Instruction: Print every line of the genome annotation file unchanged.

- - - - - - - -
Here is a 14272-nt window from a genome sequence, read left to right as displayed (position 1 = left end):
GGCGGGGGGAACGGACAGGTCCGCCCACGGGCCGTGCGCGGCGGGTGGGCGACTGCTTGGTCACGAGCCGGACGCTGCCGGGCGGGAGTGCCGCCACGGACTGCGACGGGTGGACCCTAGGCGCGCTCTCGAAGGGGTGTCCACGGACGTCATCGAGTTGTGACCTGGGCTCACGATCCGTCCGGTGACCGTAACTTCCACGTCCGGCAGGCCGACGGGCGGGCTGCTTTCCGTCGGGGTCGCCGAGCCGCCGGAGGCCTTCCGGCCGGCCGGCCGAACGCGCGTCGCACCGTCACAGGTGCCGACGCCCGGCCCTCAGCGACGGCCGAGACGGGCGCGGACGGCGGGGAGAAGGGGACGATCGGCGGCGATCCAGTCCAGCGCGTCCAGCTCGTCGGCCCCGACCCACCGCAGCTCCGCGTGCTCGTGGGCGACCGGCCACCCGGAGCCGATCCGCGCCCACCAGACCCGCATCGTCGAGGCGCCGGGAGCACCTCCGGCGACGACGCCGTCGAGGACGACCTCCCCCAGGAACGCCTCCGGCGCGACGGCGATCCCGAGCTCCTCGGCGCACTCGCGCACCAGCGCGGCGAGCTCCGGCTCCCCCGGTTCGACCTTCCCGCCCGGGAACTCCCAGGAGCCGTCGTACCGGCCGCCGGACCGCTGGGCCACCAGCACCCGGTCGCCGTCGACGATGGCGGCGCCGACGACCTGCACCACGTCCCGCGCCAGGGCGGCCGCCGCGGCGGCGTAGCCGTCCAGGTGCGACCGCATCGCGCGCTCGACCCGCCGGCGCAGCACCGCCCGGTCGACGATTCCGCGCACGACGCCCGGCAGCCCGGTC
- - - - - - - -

Here is a 14272-nt window from a genome sequence, read left to right as displayed (position 1 = left end):
GGCGGGGGGAACGGACAGGTCCGCCCACGGGCCGTGCGCGGCGGGTGGGCGACTGCTTGGTCACGAGCCGGACGCTGCCGGGCGGGAGTGCCGCCACGGACTGCGACGGGTGGACCCTAGGCGCGCTCTCGAAGGGGTGTCCACGGACGTCATCGAGTTGTGACCTGGGCTCACGATCCGTCCGGTGACCGTAACTTCCACGTCCGGCAGGCCGACGGGCGGGCTGCTTTCCGTCGGGGTCGCCGAGCCGCCGGAGGCCTTCCGGCCGGCCGGCCGAACGCGCGTCGCACCGTCACAGGTGCCGACGCCCGGCCCTCAGCGACGGCCGAGACGGGCGCGGACGGCGGGGAGAAGGGGACGATCGGCGGCGATCCAGTCCAGCGCGTCCAGCTCGTCGGCCCCGACCCACCGCAGCTCCGCGTGCTCGTGGGCGACCGGCCACCCGGAGCCGATCCGCGCCCACCAGACCCGCATCGTCGAGGCGCCGGGAGCACCTCCGGCGACGACGCCGTCGAGGACGACCTCCCCCAGGAACGCCTCCGGCGCGACGGCGATCCCGAGCTCCTCGGCGCACTCGCGCACCAGCGCGGCGAGCTCCGGCTCCCCCGGTTCGACCTTCCCGCCCGGGAACTCCCAGGAGCCGTCGTACCGGCCGCCGGACCGCTGGGCCACCAGCACCCGGTCGCCGTCGACGATGGCGGCGCCGACGACCTGCACCACGTCCCGCGCCAGGGCGGCCGCCGCGGCGGCGTAGCCGTCCAGGTGCGACCGCATCGCGCGCTCGACCCGCCGGCGCAGCACCGCCCGGTCGACGATTCCGCGCACGACGCCCGGCAGCCCGGTC